Baltimore Opera shines like Verdi's odd gem

March 18, 1997|By Glenn McNatt | Glenn McNatt,SUN STAFF

For 150 years, Verdi's "Il Trovatore" (The Troubadour) has been possibly the most famous example of the absurdity into which opera stories sometimes descend. And for just about as long, audiences and critics alike have insisted it doesn't matter one bit because the music is so wonderful.

The Baltimore Opera Company production of Verdi's beloved classic, which opened Saturday, once again confirmed the conventional wisdom -- that there is no dramaturgical flaw that an inexhaustible flow of beautiful melodies, great singing and brilliant costumes and sets cannot overcome.

The confused and confusing nature of the plot extends to the opera's title, for the center of the drama is not even the troubadour Manrico, sung Saturday by Baltimore-based tenor Chris Merritt, but the demented Gypsy Azucena, portrayed with incendiary passion by Moldavian-emigre mezzo-soprano Irina Mishura. Among an exceptionally fine cast, Mishura bid fair to steal the show.

Rounding out the principal roles were two stellar Eastern European voices, Bulgarian soprano Stefka Evstatieva as Leonora, and Ukrainian baritone Stephan Piatnychko as the evil Count Di Luna. Evstatieva is a true Verdi soprano, with a big, dark voice that she manages with splendid taste and technique whenever the score calls for coloratura fireworks.

In the smaller parts, bass Raymond Aceto made a convincing Ferrando, tenor Jeffrey Brenner did yeoman's service as Manrico's friend Ruiz, and soprano Carla DelVillaggio was fetching indeed as Leonora's confidant, Inez.

It has been said that opera is what happens when the baritone tells the soprano she can't make love to the tenor. In "Il Trovatore" the convention is taken to such ridiculous extremes that even if one were able to unravel its tortuous plot the effort would hardly be worth it.

In Act I, Di Luna's men stand watch while their master keeps a vigil beneath Leonora's window. Ferrando, a guards captain, relates how the count's younger brother had been kidnapped by a gypsy woman. The boy was never found, Ferrando says, but the bones of a small child were discovered later among the glowing embers where the gypsy's mother had been burned as a witch.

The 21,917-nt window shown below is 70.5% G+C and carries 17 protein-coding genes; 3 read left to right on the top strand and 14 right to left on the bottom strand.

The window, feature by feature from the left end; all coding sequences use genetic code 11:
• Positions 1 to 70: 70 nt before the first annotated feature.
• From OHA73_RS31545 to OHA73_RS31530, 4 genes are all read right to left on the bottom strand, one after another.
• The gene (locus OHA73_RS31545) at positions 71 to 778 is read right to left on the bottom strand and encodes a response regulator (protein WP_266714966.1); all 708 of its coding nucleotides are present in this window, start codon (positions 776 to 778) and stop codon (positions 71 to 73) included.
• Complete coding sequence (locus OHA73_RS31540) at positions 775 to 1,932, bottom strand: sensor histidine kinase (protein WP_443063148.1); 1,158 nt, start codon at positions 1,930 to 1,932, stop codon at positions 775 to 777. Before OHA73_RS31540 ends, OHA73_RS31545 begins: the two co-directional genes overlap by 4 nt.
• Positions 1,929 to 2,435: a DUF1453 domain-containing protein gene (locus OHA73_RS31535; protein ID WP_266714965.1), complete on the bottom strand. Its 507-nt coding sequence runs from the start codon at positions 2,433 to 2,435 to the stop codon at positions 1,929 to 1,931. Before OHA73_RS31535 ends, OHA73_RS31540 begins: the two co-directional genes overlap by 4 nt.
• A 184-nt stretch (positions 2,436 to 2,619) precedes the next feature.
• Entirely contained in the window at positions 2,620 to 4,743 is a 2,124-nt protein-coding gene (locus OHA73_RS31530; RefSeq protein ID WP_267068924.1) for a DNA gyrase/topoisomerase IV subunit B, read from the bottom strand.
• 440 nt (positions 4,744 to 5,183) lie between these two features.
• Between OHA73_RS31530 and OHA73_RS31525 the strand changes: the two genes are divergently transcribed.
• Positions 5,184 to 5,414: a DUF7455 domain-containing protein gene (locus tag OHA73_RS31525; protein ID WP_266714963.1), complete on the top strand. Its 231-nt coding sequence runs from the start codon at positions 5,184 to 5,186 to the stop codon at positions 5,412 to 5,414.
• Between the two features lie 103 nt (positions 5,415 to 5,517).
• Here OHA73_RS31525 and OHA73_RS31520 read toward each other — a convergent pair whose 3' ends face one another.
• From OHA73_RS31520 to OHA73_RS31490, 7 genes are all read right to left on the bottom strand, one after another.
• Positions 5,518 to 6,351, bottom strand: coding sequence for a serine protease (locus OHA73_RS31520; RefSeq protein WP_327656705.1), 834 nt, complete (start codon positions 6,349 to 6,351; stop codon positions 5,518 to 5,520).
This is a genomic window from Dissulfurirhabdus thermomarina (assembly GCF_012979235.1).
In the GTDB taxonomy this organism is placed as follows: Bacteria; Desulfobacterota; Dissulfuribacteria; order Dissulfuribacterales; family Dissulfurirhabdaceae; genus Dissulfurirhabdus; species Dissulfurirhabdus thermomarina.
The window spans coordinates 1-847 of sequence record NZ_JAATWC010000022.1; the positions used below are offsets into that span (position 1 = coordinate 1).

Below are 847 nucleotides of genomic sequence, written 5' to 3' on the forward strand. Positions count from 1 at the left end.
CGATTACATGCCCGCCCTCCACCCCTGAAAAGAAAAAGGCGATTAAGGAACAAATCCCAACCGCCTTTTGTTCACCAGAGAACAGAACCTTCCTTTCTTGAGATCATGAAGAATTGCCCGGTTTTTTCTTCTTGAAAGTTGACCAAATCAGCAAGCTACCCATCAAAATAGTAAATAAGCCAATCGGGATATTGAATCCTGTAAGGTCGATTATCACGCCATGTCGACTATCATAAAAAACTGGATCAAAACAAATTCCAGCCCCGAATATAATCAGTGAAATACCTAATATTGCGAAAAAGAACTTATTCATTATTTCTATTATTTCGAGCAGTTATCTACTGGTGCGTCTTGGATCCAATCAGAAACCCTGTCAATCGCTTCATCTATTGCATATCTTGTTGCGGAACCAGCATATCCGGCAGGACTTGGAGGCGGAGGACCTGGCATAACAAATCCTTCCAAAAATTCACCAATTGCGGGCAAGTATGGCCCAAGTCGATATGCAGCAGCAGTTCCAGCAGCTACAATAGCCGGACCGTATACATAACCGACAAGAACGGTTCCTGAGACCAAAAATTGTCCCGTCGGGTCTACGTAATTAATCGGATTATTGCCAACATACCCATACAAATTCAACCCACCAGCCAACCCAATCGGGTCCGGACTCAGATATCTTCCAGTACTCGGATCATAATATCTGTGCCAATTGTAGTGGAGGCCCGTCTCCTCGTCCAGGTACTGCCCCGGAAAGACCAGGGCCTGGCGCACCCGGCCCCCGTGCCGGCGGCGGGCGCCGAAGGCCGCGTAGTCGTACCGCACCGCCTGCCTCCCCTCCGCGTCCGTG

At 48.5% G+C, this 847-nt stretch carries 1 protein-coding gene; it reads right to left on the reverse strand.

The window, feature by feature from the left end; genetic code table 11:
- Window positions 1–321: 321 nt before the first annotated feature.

In the next scene, Di Luna ponders declaring his love as he gazes on Leonora's window. Suddenly, the troubador Manrico is heard singing. Leonora rushes out to greet him, but mistakes Di Luna for her lover. When Manrico appears, Di Luna recognizes him as a local rebel leader. The two men prepare to fight, as Leonora faints.

Act II opens in a Gypsy camp, where Manrico and his mother have been reunited. After the Gypsies have sung joys of wine and love, Azucena recounts how she avenged her mother's death by tracking Di Luna's younger brother. She planned to cast him into a fire, she says, but at the last moment a strange delirium overcame her, and instead she threw her own son to the flames. When Manrico askes if he isn't her son, she replies that her mind often wanders and that he shouldn't believe her wild tales.

Next, Di Luna tries to abduct Leonora, but captures Azucena instead. Learning that she is both the Gypsy who kidnapped his brother and the troubadour's mother, he uses her to lure Manrico into a trap. Leonora tries to free Manrico by promising to marry the count if he will spare her lover. Secretly she takes poison.

In the last scene, Leonora and Manrico share a tearful farewell in a dungeon where he is imprisoned. She confesses what she has done, but dies before Manrico can escape. Di Luna realizes he has been tricked and orders Manrico's immediate execution. As the ax falls, Azucena exclaims that Di Luna has killed his own brother. Finally, her mother's death has been avenged!

That Verdi was able to take such a stilted story and produce one of his most jewel-studded scores is indicative of his genius. The opera has been called a treasure house of musical delights, an unending succession of memorable tunes from first to last that has captivated audiences through the ages.

Conductor Christian Badea kept the action moving at a brisk clip. Director Frank Corsaro's staging was effective, if not always entirely convincing. Donald Edmund Thomas' lighting effects were dazzling in the big scenes, designer Charles Caine's were beautifully realized and the Baltimore Opera Chorus sounded truly inspired in all the great choruses for which "Il Trovatore" is so justly famous.

Pub Date: 3/18/97

Baltimore Sun Articles
|
|
|
Please note the green-lined linked article text has been applied commercially without any involvement from our newsroom editors, reporters or any other editorial staff.